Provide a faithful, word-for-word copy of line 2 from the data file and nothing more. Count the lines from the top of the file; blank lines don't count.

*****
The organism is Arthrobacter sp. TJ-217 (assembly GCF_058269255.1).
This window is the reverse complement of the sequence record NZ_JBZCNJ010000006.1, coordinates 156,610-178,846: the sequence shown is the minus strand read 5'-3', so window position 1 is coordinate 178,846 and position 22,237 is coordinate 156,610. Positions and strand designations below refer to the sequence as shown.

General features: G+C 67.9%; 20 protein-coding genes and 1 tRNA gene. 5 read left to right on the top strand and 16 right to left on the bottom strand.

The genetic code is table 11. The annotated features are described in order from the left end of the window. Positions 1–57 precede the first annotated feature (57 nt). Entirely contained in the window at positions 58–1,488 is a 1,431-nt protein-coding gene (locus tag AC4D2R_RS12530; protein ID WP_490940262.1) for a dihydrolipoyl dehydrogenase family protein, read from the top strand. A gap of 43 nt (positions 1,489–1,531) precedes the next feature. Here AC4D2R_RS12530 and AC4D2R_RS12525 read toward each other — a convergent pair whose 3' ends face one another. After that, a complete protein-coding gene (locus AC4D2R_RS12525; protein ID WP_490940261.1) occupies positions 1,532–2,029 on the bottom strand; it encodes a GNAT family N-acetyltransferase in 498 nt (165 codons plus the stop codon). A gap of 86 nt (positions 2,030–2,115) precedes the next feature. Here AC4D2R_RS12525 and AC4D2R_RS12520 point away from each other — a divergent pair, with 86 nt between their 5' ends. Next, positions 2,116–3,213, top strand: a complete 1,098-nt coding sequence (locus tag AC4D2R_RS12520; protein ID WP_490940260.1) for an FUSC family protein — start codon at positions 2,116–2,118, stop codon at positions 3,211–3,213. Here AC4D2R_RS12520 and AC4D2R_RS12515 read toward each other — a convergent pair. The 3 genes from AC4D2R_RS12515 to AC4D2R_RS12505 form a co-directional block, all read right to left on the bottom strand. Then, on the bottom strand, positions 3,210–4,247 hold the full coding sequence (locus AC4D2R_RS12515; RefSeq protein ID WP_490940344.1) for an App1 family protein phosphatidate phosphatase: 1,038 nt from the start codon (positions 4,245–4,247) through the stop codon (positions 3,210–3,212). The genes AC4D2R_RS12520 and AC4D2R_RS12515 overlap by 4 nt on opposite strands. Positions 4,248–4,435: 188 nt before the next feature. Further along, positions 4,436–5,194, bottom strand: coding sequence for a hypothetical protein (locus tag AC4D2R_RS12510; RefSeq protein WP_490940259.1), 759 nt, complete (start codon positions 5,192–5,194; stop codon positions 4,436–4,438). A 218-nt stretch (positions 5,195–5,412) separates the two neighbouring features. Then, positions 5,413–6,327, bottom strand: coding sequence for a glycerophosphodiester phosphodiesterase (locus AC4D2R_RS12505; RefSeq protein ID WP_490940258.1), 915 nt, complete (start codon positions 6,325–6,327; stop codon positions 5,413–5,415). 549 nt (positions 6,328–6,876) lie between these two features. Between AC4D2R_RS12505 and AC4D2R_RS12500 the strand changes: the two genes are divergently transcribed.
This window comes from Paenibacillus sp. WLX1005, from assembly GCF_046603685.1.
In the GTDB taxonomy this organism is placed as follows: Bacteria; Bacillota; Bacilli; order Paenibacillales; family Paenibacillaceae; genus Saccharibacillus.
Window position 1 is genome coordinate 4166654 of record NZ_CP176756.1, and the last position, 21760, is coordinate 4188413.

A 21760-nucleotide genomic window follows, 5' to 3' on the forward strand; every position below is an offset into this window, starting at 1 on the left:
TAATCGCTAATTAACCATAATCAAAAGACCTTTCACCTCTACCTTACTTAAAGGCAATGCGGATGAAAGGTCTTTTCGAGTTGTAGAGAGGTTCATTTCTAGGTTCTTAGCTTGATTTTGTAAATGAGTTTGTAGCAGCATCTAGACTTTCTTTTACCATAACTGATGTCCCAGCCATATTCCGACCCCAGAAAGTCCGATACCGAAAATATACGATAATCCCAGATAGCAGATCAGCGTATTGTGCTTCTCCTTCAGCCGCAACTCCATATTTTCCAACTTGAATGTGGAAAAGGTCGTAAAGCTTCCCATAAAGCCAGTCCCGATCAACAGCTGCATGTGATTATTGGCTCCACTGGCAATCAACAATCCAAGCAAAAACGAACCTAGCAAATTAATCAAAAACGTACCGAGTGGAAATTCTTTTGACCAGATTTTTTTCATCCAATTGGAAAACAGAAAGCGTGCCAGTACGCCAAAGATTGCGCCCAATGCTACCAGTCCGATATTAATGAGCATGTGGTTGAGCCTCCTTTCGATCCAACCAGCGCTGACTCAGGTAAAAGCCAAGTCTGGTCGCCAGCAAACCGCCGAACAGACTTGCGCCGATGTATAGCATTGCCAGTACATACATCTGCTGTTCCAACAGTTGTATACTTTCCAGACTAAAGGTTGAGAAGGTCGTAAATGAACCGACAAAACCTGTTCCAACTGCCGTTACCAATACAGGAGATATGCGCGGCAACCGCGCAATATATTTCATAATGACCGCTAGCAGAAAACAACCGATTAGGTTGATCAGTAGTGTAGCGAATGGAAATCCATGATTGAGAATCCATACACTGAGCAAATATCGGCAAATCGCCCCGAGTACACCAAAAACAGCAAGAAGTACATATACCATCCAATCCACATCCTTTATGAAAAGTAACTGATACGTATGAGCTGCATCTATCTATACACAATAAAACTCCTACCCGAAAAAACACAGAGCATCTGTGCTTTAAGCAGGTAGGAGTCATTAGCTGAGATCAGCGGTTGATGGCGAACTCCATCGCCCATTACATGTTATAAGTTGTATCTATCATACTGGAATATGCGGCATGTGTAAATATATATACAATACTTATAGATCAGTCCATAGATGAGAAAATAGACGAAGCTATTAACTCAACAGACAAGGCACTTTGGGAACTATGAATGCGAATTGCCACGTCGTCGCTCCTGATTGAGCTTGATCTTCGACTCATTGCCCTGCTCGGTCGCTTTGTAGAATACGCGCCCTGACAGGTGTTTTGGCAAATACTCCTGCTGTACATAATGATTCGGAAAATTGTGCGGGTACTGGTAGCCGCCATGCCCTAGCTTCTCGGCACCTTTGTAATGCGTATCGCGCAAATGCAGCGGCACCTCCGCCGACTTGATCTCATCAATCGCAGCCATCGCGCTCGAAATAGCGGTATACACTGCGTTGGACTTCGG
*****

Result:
This window is the reverse complement of the sequence record NZ_JBZCNJ010000006.1, coordinates 156,610-178,846: the sequence shown is the minus strand read 5'-3', so window position 1 is coordinate 178,846 and position 22,237 is coordinate 156,610. Positions and strand designations below refer to the sequence as shown.